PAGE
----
Dr. Segar, the lead author of the above study from the U of M Institute for Research on Women and Gender, put it simply: “What sustains us, we sustain.”

Too hot to exercise?

I’m relatively new to the fair state of Michigan – so when our temperatures began to spike into their summer levels several weeks ago, I didn’t think too much of it – par for the course in places with actual seasons, right?

Then I tried running outside.

I’m a fairly avid runner, and I used to run outside on a regular basis without ever really having to think about humidity. Running in this heat (especially the sort we’re having these few days) can be incredibly challenging. I thought it was just my body’s inability to adapt to a new environment, but there’s more to it.

According to a recent Reuter’s article, it may sometimes be too hot to work out outside – which is sad given all the locations I garnered for just that in an earlier post.

Dr. Cedric Bryant, chief science officer of the American Council on Exercise explains, “with humidity the environment is not conducive to [sweat] evaporation, so the body stores more heat, the core temperature goes up, and your physical performance in negatively impacted.”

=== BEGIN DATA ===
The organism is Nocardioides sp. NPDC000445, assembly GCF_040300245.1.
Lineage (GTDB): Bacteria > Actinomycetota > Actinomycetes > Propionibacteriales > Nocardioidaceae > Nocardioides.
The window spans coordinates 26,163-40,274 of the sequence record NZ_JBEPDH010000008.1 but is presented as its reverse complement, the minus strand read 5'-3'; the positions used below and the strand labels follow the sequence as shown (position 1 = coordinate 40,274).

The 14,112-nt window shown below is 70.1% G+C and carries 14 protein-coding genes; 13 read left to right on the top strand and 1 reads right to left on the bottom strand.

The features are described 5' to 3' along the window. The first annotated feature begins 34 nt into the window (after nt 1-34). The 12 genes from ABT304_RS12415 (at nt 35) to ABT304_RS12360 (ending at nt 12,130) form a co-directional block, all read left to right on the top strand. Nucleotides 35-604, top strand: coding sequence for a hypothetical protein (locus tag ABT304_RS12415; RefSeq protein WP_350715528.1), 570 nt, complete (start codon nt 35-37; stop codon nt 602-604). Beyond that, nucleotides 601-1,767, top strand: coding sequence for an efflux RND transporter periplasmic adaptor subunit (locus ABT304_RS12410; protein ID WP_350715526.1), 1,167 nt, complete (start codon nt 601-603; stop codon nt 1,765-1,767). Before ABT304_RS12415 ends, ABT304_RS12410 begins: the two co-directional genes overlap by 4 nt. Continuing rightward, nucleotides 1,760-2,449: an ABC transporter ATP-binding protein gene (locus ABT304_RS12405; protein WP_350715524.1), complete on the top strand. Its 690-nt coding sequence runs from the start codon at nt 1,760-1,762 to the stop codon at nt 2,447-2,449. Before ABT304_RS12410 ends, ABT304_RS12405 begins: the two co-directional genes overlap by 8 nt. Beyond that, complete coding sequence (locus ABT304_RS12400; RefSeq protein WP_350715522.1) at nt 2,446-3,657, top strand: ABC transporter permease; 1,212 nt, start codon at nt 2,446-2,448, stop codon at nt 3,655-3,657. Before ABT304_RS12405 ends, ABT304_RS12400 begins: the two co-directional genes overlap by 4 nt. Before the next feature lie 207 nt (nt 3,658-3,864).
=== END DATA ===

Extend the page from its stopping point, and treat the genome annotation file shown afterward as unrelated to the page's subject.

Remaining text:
How does that concretely translate for those of us who are wary of stuffy basement gyms? Dr. Bryant had some guidelines:

  • Temperature 80 degrees Fahrenheit or below and humidity levels below 50% = comfortable to exercise outside
  • Temperature 90 degrees Fahrenheit and humidity levels 60% or above = exercise should probably be indoors

What’s more – it takes your body time to adapt to the new weather, anywhere between 10 and 14 days. This adaptation period is honestly something I’d never heard of – I suppose ignorance is the price I paid for living in a place with no seasons most of my life.

Be smart about your workouts and exercise safely!